We further study a second model of partial observation where we assume, in addition to the first model, an unobservable inter-jump time. For this model we derive existence of optimal policies for an even broader class of processes.
Finally, we apply our results to an example with convex cost function where we characterize an optimal policy as of “bang-bang” type and determine its concrete decision rules.

Key facts on Piecewise Deterministic Markov Processes:
Piecewise Deterministic Markov Processes (PDMP) were introduced by Davis as "general class of non-diffusion models". This statement is to be understood in the context of the following result of Cinlar and Jacod from 1981: "Every strong Markov process with values in $\R^d$ and continuous paths of locally bounded total variation is deterministic". Hence, if one wants a non-trivial stochastic process with paths of locally bounded total variation, one has to allow for jumps. A PDMP is essentially described by its three characteristics: the deterministic drift, the jump intensity and the jump transi-tion kernel. A PDMP starts in its initial state to then follow the path described by its deterministic drift. At a random point in time, there is a jump of the path. The jump intensity here characterizes the probability distribution for the jump time, the jump transition kernel describes the transition from the pre-jump state to the post-jump state of the process. After a jump, a PDMP follows again the path of its deterministic drift up to the next random jump time and all iterates.


Dienstag, 17.01.2017

15.45 Uhr Dr. Dennis Dobler (Universität Ulm):

Resampling-based inference for the Wilcoxon-Mann-Whitney effect in survival analysis for possibly tied data

Abstract: In a two-sample survival setting with independent survival variables T1 and T2 and independent right-censoring, the Wilcoxon-Mann-Whitney effect
dobler.jpg
is an intuitive measure for discriminating two survival distributions. When comparing two treatments, the case p > 1=2 suggests the superiority of the first over the second. Nonparametric maximum likelihood estimators based on normalized Kaplan-Meier estimators naturally handle tied data, which are omnipresent in practical applications. Studentizations allow for asymptotically accurate inference for p. For small samples, however, coverage probabilities of confidence intervals are considerably enhanced by means of bootstrap and permutation techniques. The latter even yields finitely exact procedures in the situation of exchangeable data. Simulation results support all theoretic properties under various censoring and distribution set-ups.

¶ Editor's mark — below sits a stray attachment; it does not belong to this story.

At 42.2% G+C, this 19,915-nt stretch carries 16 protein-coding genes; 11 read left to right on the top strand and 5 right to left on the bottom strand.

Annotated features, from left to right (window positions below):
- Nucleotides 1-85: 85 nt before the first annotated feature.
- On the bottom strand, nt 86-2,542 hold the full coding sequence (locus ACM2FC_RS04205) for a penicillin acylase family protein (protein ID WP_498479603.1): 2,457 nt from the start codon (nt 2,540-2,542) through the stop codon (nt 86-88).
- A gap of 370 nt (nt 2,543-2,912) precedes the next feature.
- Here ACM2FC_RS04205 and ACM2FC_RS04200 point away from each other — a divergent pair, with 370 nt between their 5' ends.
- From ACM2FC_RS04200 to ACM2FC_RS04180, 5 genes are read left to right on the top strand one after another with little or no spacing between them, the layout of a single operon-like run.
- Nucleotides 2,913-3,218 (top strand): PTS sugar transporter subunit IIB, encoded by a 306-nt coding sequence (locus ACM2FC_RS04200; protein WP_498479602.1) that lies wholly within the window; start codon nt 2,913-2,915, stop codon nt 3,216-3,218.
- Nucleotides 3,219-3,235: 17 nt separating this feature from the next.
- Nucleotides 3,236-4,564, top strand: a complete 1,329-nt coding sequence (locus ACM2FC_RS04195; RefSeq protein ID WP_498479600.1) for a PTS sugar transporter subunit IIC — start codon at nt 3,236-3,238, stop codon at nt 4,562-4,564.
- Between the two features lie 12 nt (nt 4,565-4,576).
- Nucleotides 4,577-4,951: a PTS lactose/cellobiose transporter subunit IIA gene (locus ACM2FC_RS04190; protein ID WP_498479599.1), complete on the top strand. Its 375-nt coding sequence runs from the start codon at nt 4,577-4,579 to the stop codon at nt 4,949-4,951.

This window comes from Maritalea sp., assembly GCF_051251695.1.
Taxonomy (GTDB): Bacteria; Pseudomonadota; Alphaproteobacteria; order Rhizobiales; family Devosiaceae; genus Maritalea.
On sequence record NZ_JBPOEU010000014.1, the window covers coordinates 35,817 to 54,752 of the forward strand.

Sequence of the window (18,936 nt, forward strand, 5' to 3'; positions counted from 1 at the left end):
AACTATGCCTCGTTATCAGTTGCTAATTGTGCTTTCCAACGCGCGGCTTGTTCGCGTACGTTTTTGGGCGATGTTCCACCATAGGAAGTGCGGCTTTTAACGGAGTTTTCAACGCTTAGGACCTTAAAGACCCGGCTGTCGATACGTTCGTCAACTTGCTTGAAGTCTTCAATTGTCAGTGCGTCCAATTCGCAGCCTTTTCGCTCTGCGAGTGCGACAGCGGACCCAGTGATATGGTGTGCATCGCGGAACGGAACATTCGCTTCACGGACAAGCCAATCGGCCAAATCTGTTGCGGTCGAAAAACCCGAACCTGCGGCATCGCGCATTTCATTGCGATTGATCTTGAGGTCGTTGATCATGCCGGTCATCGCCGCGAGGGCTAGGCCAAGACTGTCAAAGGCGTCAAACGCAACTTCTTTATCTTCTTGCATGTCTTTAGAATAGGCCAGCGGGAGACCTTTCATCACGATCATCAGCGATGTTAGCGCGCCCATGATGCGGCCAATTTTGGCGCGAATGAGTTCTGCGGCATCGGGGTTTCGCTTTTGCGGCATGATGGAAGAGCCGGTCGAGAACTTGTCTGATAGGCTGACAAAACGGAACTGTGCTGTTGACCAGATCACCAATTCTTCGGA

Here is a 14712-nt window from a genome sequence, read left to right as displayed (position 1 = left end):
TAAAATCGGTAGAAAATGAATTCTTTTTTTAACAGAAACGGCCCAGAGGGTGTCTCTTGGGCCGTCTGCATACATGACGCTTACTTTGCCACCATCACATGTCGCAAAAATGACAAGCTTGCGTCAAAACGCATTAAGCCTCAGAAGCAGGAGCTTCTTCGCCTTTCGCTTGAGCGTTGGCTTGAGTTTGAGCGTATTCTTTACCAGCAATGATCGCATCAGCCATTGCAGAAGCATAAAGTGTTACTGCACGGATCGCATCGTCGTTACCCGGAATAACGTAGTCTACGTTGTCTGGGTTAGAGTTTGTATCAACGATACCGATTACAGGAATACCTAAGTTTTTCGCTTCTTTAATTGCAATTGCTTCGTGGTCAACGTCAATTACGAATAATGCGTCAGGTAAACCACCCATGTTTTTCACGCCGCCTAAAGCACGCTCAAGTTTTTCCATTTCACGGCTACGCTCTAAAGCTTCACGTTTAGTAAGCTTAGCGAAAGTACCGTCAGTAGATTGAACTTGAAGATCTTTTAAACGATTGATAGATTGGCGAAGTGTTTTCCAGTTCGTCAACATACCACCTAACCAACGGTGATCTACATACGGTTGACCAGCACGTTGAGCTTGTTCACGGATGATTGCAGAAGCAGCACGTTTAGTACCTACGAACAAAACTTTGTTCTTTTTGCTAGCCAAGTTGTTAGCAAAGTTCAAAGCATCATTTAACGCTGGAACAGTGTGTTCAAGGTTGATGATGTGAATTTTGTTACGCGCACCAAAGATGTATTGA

Dienstag, 10.01.2017

15.45 Uhr Prof. Dr. Pierre Calka (Université de Rouen):

The typical Poisson-Voronoi cell around an isolated nucleus

Abstract: We construct the planar Voronoi tessellation generated by the union of the origin and a homogeneous Poisson point process. We are interested in the cell associated with the origin and conditioned on containing a fixed convex body K. When the intensity of the Poisson point process goes to infinity, we obtain explicit asymptotics for the mean characteristics of this random polygon. As in Rényi and Sulanke's seminal papers on random convex hulls, the regularity of the boundary of the convex body K is of crucial importance. We then describe the asymptotic shape of two other random polygons: first the cell containing K when the point process is conditioned on the event that K is included in one of the cells and secondly the cell associated with the origin when the point process is conditioned on not intersecting a fixed deterministic set around the origin. This is joint work with Yann Demichel and Nathanaël Enriquez (Université Paris Ouest, France).